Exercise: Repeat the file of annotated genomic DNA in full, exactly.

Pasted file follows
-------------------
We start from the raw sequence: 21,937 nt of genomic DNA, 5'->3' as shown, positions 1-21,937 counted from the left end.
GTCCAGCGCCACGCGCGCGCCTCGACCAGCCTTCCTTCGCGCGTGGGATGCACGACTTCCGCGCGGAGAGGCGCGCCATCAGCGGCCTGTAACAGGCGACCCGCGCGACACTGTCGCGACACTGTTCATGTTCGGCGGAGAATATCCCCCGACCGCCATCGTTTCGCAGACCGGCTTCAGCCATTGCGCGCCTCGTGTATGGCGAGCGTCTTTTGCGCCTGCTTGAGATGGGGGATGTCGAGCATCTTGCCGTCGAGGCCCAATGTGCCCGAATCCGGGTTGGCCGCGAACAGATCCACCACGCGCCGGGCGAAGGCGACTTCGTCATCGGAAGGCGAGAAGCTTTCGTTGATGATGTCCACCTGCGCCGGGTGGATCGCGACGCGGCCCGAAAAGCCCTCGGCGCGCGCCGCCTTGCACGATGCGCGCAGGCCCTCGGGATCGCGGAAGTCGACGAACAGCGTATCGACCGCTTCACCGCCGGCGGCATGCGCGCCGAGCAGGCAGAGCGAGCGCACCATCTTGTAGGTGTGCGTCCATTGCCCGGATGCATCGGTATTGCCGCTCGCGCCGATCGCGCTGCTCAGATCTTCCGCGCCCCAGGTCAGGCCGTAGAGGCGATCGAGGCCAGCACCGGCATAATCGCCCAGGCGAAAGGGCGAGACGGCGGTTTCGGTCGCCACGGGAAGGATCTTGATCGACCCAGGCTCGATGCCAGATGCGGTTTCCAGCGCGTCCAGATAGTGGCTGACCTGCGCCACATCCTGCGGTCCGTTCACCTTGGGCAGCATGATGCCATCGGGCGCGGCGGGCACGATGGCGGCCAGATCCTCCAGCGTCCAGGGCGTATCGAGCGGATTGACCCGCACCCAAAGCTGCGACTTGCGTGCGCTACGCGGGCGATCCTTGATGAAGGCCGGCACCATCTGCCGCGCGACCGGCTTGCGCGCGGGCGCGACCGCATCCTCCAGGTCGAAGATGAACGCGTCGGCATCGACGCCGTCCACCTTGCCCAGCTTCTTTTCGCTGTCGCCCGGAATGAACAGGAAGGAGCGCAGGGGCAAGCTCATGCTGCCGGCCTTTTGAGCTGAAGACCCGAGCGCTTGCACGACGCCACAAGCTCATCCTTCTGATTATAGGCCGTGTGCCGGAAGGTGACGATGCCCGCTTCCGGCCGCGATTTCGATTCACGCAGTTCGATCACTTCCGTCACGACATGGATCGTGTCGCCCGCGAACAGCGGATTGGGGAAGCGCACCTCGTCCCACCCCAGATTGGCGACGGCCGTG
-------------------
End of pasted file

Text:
We start from the raw sequence: 21,937 nt of genomic DNA, 5'->3' as shown, positions 1-21,937 counted from the left end.
GTCCAGCGCCACGCGCGCGCCTCGACCAGCCTTCCTTCGCGCGTGGGATGCACGACTTCCGCGCGGAGAGGCGCGCCATCAGCGGCCTGTAACAGGCGACCCGCGCGACACTGTCGCGACACTGTTCATGTTCGGCGGAGAATATCCCCCGACCGCCATCGTTTCGCAGACCGGCTTCAGCCATTGCGCGCCTCGTGTATGGCGAGCGTCTTTTGCGCCTGCTTGAGATGGGGGATGTCGAGCATCTTGCCGTCGAGGCCCAATGTGCCCGAATCCGGGTTGGCCGCGAACAGATCCACCACGCGCCGGGCGAAGGCGACTTCGTCATCGGAAGGCGAGAAGCTTTCGTTGATGATGTCCACCTGCGCCGGGTGGATCGCGACGCGGCCCGAAAAGCCCTCGGCGCGCGCCGCCTTGCACGATGCGCGCAGGCCCTCGGGATCGCGGAAGTCGACGAACAGCGTATCGACCGCTTCACCGCCGGCGGCATGCGCGCCGAGCAGGCAGAGCGAGCGCACCATCTTGTAGGTGTGCGTCCATTGCCCGGATGCATCGGTATTGCCGCTCGCGCCGATCGCGCTGCTCAGATCTTCCGCGCCCCAGGTCAGGCCGTAGAGGCGATCGAGGCCAGCACCGGCATAATCGCCCAGGCGAAAGGGCGAGACGGCGGTTTCGGTCGCCACGGGAAGGATCTTGATCGACCCAGGCTCGATGCCAGATGCGGTTTCCAGCGCGTCCAGATAGTGGCTGACCTGCGCCACATCCTGCGGTCCGTTCACCTTGGGCAGCATGATGCCATCGGGCGCGGCGGGCACGATGGCGGCCAGATCCTCCAGCGTCCAGGGCGTATCGAGCGGATTGACCCGCACCCAAAGCTGCGACTTGCGTGCGCTACGCGGGCGATCCTTGATGAAGGCCGGCACCATCTGCCGCGCGACCGGCTTGCGCGCGGGCGCGACCGCATCCTCCAGGTCGAAGATGAACGCGTCGGCATCGACGCCGTCCACCTTGCCCAGCTTCTTTTCGCTGTCGCCCGGAATGAACAGGAAGGAGCGCAGGGGCAAGCTCATGCTGCCGGCCTTTTGAGCTGAAGACCCGAGCGCTTGCACGACGCCACAAGCTCATCCTTCTGATTATAGGCCGTGTGCCGGAAGGTGACGATGCCCGCTTCCGGCCGCGATTTCGATTCACGCAGTTCGATCACTTCCGTCACGACATGGATCGTGTCGCCCGCGAACAGCGGATTGGGGAAGCGCACCTCGTCCCACCCCAGATTGGCGACGGCCGTG